The term cross docking originates from English and is also known as “X-docking”. Trading companies are constantly looking for economical and cost-saving ways to store goods, because handling should be as efficient as possible. This goal can be achieved with cross docking, the storage concept without stock on hand. Here, intermediate storage of goods in a depot is dispensed with, saving storage space and storage costs. These price advantages, together with fast delivery times, can also be passed on to the customer, thus stabilizing the company’s position in the relevant market segment.
Efficient storage and delivery through cross docking
Cross docking or X-docking can be roughly translated into German as cross storage or cross coupling. The origin of this word can be explained by the traditional processing of goods deliveries. At the transshipment point, there are two ramps facing each other. While goods are unloaded on one ramp, loading for subsequent delivery takes place on the opposite ramp. If this traditional form of goods transshipment location is extended spatially, then with cross docking there is only one loading and one unloading location, the transshipment location for intermediate storage is completely eliminated, the entire logistics is simplified and thus competitiveness is increased.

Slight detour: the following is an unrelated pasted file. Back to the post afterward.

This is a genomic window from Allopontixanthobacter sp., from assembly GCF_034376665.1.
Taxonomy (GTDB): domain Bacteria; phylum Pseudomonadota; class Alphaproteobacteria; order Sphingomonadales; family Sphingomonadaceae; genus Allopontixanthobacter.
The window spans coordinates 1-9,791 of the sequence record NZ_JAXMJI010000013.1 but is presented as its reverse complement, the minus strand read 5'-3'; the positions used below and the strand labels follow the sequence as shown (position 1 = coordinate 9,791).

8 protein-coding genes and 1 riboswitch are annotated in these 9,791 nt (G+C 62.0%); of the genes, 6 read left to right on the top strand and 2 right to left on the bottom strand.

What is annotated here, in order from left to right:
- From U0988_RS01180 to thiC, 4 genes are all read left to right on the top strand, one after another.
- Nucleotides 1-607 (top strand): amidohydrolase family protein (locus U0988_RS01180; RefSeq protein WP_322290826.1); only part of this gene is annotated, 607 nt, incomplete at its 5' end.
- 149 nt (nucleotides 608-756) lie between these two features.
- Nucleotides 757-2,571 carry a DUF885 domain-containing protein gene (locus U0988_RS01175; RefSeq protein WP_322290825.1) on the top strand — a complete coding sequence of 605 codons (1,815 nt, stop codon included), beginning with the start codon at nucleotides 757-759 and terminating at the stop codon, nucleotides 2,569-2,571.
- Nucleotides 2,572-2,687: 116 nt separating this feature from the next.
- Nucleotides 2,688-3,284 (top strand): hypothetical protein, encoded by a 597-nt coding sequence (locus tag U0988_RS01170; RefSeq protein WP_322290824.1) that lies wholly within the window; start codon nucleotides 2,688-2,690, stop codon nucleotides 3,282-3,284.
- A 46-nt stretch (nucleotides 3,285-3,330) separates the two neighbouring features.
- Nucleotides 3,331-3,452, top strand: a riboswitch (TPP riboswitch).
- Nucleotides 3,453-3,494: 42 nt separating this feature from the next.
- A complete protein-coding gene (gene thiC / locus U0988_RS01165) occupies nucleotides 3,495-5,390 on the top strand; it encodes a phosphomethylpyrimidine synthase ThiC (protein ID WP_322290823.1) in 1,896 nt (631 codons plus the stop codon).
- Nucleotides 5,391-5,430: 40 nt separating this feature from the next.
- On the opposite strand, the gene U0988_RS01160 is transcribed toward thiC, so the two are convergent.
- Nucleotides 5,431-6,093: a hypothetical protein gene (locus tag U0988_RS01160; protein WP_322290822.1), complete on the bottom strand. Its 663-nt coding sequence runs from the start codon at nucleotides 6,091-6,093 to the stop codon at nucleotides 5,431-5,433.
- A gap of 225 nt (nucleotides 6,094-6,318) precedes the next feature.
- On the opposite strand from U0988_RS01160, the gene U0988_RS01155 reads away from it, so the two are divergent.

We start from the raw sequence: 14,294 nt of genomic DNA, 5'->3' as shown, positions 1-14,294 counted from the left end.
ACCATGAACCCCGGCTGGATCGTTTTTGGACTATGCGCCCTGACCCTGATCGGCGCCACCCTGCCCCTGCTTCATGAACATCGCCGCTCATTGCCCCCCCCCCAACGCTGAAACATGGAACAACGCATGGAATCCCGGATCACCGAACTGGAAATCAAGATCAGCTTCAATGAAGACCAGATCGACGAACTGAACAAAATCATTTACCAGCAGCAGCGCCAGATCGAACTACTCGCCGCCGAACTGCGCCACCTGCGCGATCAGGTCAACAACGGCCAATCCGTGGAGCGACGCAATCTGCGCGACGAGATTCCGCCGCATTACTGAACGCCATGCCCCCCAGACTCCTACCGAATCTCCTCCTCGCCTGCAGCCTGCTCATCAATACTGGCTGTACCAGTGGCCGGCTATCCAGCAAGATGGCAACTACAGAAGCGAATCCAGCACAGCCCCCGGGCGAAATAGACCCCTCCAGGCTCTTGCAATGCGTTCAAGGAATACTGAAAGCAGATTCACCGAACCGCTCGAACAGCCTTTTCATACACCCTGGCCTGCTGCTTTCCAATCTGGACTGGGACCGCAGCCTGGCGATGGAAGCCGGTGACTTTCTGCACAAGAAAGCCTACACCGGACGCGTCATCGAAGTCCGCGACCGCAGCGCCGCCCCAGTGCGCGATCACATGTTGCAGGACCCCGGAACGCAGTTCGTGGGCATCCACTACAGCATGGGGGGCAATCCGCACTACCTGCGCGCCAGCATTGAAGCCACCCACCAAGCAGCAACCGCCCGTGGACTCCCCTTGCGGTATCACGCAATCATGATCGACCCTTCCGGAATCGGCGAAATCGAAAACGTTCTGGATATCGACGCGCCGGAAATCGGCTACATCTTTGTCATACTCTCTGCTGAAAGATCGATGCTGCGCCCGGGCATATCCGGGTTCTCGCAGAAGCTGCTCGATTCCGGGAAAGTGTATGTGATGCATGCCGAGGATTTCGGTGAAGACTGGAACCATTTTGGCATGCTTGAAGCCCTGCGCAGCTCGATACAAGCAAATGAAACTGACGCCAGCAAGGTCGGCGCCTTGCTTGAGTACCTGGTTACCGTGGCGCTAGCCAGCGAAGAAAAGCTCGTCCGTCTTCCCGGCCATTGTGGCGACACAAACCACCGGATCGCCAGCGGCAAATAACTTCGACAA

The variants of cross docking
With cross docking, the goods are picked by the supplier, and there is no need for the warehousing process or for an inventory warehouse. Three different variants of cross docking are practiced in companies. In the single-stage system, the goods are pre-picked by the supplier. This means that the order quantities have already been compiled in relation to the recipient. The deliveries are forwarded to the recipient via one or more transshipment points. Another term for this process is “pre-allocated cross-docking”. In the two-stage system, transshipment, the goods are picked with reference to the transshipment point, and at the transshipment point, splitting takes place with reference to the end customer. Finally, there is a multi-stage system in which even more logistical steps are integrated.
Cross docking in e-commerce
Cross docking has been used in goods logistics since the 1990s, initially mainly for fresh produce. E-commerce has also long since discovered cross docking for itself. Many online stores use this direct delivery route, thereby reducing their costs and also their risk. For example, purchasing and storage are no longer necessary for goods that are only requested infrequently, and inventories and the liquidity capacities that are blocked as a result are reduced or eliminated completely. For a cross docking concept to work, careful planning must be done in advance. When the system is up and running, there are hardly any disadvantages for the supplier, retailer and customer, but there are numerous advantages.
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